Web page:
Roots & patterns vs. stems plus grammar-lexis specifications: on what basis should a multilingual database centred on Arabic be built?
Joseph Dichy | Ali Farghaly
Workshop on Machine Translation for Semitic languages: issues and approaches
Machine translation engines draw on various types of databases. This paper is concerned with Arabic as a source or target language, and focuses on lexical databases. The non-concatenative nature of Arabic morphology, the complex structure of Arabic word-forms, and the general use of vowel-free writing present a real challenge to NLP developers. We show here how and why a stem-grounded lexical database, the items of which are associated with grammar-lexis specifications – as opposed to a root-&-pattern database –, is motivated both linguistically and with regards to efficiency, economy and modularity. Arguments in favour of databases relying on stems associated with grammar-lexis specifications (such as DIINAR.1 or the Arabic dB under development at SYSTRAN), rather than on roots and patterns, are the following: (a) The latter include huge numbers of rule-generated word-forms, which do not actually appear in the language. (b) Rule-generated lemmas – as opposed to existing ones – are widely under-specified with regards to grammar-lexis relations. (c) In a Semitic language such as Arabic, the mapping of grammar-lexis specifications that need to be associated with every lexical entry of the database is decisive. (d) These specifications can only be included in a stem-based dB. Points (a) to (d) are crucial and in the context of machine translation involving Arabic.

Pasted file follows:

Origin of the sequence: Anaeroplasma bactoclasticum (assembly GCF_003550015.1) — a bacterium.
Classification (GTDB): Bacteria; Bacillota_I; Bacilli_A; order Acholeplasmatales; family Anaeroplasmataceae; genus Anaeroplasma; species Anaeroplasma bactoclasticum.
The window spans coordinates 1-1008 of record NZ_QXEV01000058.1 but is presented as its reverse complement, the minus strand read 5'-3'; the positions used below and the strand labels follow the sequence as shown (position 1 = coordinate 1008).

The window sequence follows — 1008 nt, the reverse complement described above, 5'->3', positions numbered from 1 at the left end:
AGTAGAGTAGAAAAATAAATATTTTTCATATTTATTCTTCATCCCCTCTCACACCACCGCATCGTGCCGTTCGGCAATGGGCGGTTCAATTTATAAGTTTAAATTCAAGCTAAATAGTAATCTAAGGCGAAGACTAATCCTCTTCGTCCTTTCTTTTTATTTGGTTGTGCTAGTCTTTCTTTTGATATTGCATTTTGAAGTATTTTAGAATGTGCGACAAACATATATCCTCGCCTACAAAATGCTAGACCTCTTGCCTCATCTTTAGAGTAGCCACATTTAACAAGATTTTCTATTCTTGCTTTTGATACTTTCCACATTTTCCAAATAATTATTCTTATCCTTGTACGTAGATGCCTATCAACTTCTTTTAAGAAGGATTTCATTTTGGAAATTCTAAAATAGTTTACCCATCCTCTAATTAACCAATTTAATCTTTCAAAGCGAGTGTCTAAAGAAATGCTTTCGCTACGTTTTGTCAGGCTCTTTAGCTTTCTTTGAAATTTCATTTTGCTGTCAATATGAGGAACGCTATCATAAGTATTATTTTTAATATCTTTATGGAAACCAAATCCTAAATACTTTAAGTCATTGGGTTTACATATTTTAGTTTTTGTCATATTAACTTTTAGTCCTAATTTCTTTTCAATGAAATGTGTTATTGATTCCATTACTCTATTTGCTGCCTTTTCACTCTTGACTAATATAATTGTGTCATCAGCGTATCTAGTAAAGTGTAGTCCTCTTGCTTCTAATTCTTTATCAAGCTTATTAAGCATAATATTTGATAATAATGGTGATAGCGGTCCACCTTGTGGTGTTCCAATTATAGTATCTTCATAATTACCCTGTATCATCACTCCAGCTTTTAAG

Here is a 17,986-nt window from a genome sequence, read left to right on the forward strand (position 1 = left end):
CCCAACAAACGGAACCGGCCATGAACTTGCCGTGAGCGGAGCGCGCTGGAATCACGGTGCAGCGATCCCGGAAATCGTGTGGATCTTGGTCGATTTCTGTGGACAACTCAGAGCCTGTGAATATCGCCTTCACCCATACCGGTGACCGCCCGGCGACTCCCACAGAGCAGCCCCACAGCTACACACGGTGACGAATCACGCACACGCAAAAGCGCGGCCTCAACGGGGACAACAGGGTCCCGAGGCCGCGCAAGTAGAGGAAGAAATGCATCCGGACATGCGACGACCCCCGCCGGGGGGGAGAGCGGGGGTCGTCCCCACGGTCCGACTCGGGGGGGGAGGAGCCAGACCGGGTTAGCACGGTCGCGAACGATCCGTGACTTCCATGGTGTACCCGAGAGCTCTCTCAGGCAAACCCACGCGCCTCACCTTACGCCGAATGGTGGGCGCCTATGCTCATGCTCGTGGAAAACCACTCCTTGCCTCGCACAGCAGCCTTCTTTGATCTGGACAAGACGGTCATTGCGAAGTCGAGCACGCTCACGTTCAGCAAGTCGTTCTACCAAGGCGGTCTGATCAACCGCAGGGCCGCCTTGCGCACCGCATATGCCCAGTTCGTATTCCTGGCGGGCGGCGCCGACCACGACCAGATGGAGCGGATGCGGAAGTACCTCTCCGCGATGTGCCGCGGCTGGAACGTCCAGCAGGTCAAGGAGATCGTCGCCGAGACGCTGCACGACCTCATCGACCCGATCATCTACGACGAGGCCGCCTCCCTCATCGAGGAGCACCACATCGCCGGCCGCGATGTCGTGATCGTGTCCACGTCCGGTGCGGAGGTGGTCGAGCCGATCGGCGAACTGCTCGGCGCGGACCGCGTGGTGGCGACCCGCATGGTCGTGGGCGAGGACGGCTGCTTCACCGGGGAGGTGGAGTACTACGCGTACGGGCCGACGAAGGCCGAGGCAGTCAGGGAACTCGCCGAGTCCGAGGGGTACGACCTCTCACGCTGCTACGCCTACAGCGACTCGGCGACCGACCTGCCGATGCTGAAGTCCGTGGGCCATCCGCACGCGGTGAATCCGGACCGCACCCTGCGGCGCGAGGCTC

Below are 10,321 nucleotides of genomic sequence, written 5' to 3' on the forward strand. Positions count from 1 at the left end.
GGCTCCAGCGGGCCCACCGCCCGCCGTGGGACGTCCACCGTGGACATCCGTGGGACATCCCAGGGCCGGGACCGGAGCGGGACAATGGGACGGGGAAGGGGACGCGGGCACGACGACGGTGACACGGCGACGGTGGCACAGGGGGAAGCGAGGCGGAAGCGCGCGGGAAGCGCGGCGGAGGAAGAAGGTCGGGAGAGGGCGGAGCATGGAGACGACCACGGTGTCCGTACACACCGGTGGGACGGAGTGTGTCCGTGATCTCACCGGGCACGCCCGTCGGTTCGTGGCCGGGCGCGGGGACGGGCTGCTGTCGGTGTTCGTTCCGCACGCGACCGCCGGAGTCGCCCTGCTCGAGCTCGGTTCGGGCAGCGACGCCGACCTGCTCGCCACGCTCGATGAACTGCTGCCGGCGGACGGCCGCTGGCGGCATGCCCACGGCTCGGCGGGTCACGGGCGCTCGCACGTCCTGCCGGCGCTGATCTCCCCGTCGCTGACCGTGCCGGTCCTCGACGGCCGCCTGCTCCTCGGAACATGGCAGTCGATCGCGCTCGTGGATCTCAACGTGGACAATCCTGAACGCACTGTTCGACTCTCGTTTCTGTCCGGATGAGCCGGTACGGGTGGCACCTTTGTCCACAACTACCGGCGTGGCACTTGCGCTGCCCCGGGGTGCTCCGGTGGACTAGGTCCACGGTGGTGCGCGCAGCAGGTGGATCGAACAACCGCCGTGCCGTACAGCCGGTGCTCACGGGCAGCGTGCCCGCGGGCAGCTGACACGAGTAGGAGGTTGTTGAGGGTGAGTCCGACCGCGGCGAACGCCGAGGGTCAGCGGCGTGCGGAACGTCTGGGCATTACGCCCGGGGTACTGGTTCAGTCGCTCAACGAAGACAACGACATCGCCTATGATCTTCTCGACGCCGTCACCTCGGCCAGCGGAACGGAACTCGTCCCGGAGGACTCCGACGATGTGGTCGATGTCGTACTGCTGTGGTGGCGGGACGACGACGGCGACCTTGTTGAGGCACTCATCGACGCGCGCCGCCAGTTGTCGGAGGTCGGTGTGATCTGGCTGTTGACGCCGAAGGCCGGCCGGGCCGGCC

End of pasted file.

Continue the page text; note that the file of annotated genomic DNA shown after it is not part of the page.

SYSTRAN started the design and the development of Arabic, Farsi and Urdu to English machine translation systems in July 2002. This paper describes the methodology and implementation adopted for dictionary building and morphological analysis. SYSTRAN’s IntuitiveCoding® technology (ICT) for facilitates the creation, update, and maintenance of Arabic, Farsi and Urdu lexical entries, is more modular and less costly. ICT for Arabic, Farsi, and Urdu requires the implementation of stem-based lexical entries, the authentic scripts for each language, a statistical Arabic stem-guesser, and separate declarative modules for internal and external morphology.